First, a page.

THE FINE PRINT | CONSUMER ADVOCATE
Jeff Fusco/AP Images for Comcast, file
You pay top dollar for lightning-fast Internet speed, and you get it in the family room.
But there are half a dozen other rooms where you and your family need Internet service. And the speed in those rooms is nothing close to the family room. In the upstairs office, the Internet is 10 times slower. This is a problem because the office is where you earn a living and the constant spinning of websites loading slows productivity and leaves you cranky.
It wasn’t that long ago that we got on the Internet at home by plugging desktop computers the size of small refrigerators into a modem (which connected to the Internet). Today, we still use modems, but mostly in tandem with routers, the hardware that sends a wireless signal around the house. Our home laptops (and many other devices) connect to the Internet over that signal, creating an almost indispensable home wireless network.
I recently faced up to the fact that I had no idea how any of this worked. All I knew is that rapid-fire technological breakthroughs in recent years had greatly boosted bandwidth — or speed. Residential customers could now do more things on more devices more quickly, wirelessly.
But not necessarily fast enough everywhere in your house.
Fuming in my office, I thought maybe I needed to bulk up the bandwidth. More is always better, right?
No, said Steve Bauer, an MIT researcher who specializes in Internet speed. Too many people focus on bandwidth when they should be thinking about tweaking their home wireless networks, he said.
“The bottlenecks are most likely in your home,” he said.
You can begin improving your home network by finding out what bandwidth you are paying for, which involves actually reading your monthly bill. Mine showed I’m buying an Internet connection called Blast! from Comcast. (News to me.) Its advertised speed is 150 megabits per second. That’s extremely fast. Netflix says for its ultra high-definition video a mere 25 mbps is required.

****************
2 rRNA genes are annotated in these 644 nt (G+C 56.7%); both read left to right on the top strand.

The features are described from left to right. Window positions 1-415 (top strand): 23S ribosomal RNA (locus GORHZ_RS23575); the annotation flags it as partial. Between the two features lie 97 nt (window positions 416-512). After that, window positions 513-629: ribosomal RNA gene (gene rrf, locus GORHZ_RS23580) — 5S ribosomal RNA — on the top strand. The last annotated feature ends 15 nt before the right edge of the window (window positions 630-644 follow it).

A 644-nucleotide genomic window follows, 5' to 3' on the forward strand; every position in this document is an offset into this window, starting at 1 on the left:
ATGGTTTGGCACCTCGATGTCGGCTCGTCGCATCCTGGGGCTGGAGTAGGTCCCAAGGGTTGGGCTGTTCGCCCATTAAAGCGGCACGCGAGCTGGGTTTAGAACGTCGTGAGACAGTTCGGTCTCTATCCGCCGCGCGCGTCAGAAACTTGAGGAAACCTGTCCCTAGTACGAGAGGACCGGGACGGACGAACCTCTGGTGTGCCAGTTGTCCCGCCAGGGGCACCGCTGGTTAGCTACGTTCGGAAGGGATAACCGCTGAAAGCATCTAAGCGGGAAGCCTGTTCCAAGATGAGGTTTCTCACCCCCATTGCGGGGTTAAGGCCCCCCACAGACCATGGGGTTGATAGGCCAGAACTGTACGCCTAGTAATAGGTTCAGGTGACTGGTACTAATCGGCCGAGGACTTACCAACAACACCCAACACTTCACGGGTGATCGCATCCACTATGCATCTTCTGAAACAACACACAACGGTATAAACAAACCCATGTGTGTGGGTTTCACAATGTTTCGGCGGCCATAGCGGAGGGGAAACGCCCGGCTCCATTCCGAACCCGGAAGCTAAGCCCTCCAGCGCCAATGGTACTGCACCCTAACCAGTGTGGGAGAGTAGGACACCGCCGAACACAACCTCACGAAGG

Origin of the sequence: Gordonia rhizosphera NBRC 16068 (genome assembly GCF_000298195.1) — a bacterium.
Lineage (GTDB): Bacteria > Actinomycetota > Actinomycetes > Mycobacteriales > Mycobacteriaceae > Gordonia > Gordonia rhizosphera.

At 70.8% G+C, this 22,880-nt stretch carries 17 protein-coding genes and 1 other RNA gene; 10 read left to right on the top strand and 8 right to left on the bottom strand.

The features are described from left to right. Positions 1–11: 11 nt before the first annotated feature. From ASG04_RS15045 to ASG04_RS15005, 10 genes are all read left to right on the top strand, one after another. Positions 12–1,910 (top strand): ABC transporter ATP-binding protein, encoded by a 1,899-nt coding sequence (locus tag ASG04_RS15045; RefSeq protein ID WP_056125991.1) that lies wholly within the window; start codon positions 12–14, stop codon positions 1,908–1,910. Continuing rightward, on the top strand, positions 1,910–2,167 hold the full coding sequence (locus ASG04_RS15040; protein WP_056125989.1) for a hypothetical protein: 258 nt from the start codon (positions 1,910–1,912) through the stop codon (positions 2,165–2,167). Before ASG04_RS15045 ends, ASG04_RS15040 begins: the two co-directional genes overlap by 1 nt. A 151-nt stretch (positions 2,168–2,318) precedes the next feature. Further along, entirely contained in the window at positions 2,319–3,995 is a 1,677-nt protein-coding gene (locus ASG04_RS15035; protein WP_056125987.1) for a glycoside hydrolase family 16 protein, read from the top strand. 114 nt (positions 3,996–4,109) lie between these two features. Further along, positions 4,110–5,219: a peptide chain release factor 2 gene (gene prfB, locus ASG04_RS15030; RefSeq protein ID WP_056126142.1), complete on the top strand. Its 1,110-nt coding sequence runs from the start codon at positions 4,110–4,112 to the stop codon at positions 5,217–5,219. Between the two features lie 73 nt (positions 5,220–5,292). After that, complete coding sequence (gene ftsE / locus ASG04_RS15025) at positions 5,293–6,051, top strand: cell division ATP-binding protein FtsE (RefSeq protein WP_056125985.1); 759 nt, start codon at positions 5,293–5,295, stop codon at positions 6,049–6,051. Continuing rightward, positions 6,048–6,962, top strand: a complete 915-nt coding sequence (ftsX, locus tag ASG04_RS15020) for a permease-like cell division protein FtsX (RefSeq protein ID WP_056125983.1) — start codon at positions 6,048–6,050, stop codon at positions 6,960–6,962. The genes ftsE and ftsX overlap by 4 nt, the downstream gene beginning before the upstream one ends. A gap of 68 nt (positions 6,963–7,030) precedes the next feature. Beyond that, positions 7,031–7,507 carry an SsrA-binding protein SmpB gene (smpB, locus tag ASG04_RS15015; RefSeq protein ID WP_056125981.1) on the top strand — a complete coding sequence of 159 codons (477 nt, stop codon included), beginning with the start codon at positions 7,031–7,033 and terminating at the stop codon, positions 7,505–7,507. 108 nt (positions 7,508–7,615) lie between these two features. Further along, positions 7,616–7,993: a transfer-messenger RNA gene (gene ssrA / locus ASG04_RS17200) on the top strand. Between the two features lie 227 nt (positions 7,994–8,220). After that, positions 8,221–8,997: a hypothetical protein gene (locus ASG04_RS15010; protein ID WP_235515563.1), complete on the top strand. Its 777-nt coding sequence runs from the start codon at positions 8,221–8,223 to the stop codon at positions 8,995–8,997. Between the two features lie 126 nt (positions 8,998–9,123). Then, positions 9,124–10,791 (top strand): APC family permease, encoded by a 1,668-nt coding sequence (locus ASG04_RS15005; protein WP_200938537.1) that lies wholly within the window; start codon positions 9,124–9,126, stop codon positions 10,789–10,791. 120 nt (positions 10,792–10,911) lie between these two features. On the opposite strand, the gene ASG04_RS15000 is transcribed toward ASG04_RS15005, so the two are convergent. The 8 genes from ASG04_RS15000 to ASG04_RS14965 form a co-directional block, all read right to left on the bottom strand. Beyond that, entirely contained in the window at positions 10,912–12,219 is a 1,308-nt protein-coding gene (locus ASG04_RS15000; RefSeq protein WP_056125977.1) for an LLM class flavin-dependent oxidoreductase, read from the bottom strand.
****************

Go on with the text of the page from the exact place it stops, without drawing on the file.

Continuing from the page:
Comcast charges $75 a month for 25 mbps. But it’s hard to resist buying six times more bandwidth (150 mbps) for another $13.
Next, test your speed. I used speedtest.xfinity.com. It looks like an old-time automobile speedometer — a needle bending around a dial.
If you discover a discrepancy between what you’re paying for and what you’re getting, as I did, do something. Passivity does not pay when it comes to Internet service.
Comcast says technicians will come to your home at no cost if there’s a performance gap. They did for me — twice. In February, a technician climbed a utility pole and came down with a 2-inch piece of cable so chewed up that it no doubt leaked bandwidth.
“Squirrels,” the technician said.
The technician also set me up with a new dual-band router/modem, which I rent from Comcast for $10 a month (same as the old one). The old one emitted a single wireless signal. The new one emits two. And because the newly added signal is available to fewer people (for now), it is less crowded and runs faster. It’s also better engineered for speed.
The trouble is that the Comcast technician left my house without realizing none of my devices upstairs were picking up the new signal. And I didn’t have the knowledge to check my home network (simply click on the Wi-Fi icon and look for a network ending in 5).
Recently, I became the Globe’s consumer advocate, a newly created position. Internet service seemed like a perfect subject. I called Comcast, and the company sent another technician to my house. (Comcast said it was treating me like it would any other customer.) By the time the technician finished, the needle on the speedometer dial swung past 100 mbps in my office, still below the advertised 150, but I’m perfectly satisfied.
What did the technician do?
■ He replaced the 30 feet of cable strung from the utility pole to my house. Sure, the previous technician had cut out the damaged piece, but he then spliced the two pieces together, leaving a kink allowing rain to slow the signal.
■ He found and removed a splitter in my interior cable. Splitters and kinks are by definition compromises in the flow of signal; the fewer, the better.
■ Most importantly, he moved my modem/router from the media closet in the family room to the wide-open living room. There’s a 4-foot-thick chimney in the middle of my house, which I had apparently overlooked when setting up my router. It was blocking the signal from the family room to just about everywhere else in the house.
Routers want to be in the open. Liberate yours.
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